Adani’s coal mine approval could take two years

Image: Adani Mining

Adani may have to wait up to two years to receive two environmental clearances for its Carmichael coal operations in Queensland, according to a Queensland Government official.

The Queensland Department for Environment and Science has said two approvals were required to start construction for the Galilee Basin project. 

One relates to a plan to protect an endangered bird species, the black-throated finch, and another to identify the source aquifer of ground water in the area.

According to Reuters, Queensland’s Resources Investment Commissioner Caoilin Chestnutt commented during the Coaltrans conference in New Delhi that she believed environmental approvals could in theory be given in the next several months.

“I would guess, but it is an absolute mess, six months to two years,” Chestnutt said. “[The Department of Environment] have said [Adani] has to go back to the drawing board and draft a management plan.”

Chestnutt’s agency is not responsible for issuing environmental approvals for the project, which is regulated by Queensland’s Department for Environment and Science.

The Queensland Department of Natural Resources, Mines and Energy (DNRME) has since issued a statement saying the Investment Commissioner’s role was to attract business investment to the Queensland resources sector.

“She is not authorised to speak about any specific environmental approvals as the Department of Environment and Science is the appropriate organisation,” the DNRME spokesperson said in a statement.

According to Adani, this is an extraordinary statement from a Queensland Government representative.

“We have completed an eight-year approval process for the Carmichael Project and we are waiting for the Queensland and Australian Governments to finalise the two outstanding management plans,” an Adani spokesperson said.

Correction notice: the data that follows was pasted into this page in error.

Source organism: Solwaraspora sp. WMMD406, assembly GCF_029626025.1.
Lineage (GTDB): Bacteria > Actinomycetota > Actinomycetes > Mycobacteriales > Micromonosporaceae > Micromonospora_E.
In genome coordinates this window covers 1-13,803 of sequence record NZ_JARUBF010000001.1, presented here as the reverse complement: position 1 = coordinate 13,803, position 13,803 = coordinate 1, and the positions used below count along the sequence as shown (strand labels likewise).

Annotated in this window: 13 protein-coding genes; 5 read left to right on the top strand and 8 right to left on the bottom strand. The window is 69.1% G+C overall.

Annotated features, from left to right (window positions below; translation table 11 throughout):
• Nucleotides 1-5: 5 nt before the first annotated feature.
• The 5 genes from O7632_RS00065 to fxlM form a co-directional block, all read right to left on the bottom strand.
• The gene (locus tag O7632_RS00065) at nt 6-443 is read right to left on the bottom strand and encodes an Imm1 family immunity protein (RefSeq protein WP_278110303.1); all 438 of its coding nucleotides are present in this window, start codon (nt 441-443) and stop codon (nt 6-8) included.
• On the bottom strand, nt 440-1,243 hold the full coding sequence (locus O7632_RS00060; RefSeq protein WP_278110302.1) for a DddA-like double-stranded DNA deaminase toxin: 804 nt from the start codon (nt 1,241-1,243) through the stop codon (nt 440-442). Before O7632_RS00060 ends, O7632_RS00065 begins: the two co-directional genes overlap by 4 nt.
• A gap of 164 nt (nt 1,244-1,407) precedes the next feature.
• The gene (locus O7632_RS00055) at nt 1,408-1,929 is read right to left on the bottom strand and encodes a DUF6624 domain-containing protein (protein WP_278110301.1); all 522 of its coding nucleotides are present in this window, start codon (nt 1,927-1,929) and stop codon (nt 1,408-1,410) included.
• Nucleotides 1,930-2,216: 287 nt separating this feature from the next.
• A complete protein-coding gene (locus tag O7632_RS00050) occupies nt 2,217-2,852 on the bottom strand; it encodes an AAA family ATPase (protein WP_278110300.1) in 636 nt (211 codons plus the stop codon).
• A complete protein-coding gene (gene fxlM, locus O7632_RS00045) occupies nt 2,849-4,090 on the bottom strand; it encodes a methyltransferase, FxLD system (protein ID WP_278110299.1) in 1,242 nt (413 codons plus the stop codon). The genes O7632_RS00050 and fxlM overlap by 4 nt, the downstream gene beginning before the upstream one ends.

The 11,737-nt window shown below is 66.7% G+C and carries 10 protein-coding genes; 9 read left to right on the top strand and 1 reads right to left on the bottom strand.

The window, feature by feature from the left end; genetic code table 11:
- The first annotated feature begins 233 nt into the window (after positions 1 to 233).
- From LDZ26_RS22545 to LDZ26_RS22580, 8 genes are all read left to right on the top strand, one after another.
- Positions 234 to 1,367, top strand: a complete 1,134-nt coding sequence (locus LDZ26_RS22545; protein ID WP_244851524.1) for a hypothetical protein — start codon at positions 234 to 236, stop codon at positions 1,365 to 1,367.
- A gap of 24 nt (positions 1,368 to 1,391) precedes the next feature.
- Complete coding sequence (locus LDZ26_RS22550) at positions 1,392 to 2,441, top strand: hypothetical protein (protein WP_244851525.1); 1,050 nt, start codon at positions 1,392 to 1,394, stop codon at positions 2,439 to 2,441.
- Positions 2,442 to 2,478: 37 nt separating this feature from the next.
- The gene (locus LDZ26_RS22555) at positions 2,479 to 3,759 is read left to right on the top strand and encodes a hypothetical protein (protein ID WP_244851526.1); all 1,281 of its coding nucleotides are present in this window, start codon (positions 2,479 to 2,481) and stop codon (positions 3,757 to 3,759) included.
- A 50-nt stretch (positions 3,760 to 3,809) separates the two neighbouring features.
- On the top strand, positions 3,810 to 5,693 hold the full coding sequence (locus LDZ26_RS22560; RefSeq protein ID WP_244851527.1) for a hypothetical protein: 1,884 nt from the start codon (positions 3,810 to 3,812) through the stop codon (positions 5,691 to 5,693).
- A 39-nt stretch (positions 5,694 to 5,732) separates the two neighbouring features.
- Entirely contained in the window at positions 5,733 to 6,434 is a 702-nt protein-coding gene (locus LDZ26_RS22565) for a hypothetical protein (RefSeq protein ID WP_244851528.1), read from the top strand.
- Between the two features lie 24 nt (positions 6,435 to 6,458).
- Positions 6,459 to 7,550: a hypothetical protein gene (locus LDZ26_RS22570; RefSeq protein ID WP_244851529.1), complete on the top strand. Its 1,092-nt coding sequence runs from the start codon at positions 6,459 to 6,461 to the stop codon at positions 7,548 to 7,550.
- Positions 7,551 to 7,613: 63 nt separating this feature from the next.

“Established industry practice indicates that the final review and approval of such plans typically occurs over a matter of weeks.

“We have provided all required information data and feedback needed for this process to be completed and accordingly we expect to have these plans approved in the very near term.”

Adani has called the Department of Environment’s work over the past 18 months “at best, incompetent, and at worst, using purposeful delay tactics to slow the delivery of the Carmichael project.”

The coal project has been contested by environmental activists since it was first proposed eight years ago due to global warming concerns and the potential impact of its port on the Great Barrier Reef.

“We continue to receive assurances from the Department of Environment and Science that no decision has been made yet on our management plans, and yet this statement suggests the exact opposite,” the Adani spokesperson said.

“Adani Mining currently has equipment and staff onsite undertaking preliminary works within current approvals and is ready to commence construction as soon as the management plans are finalised.”

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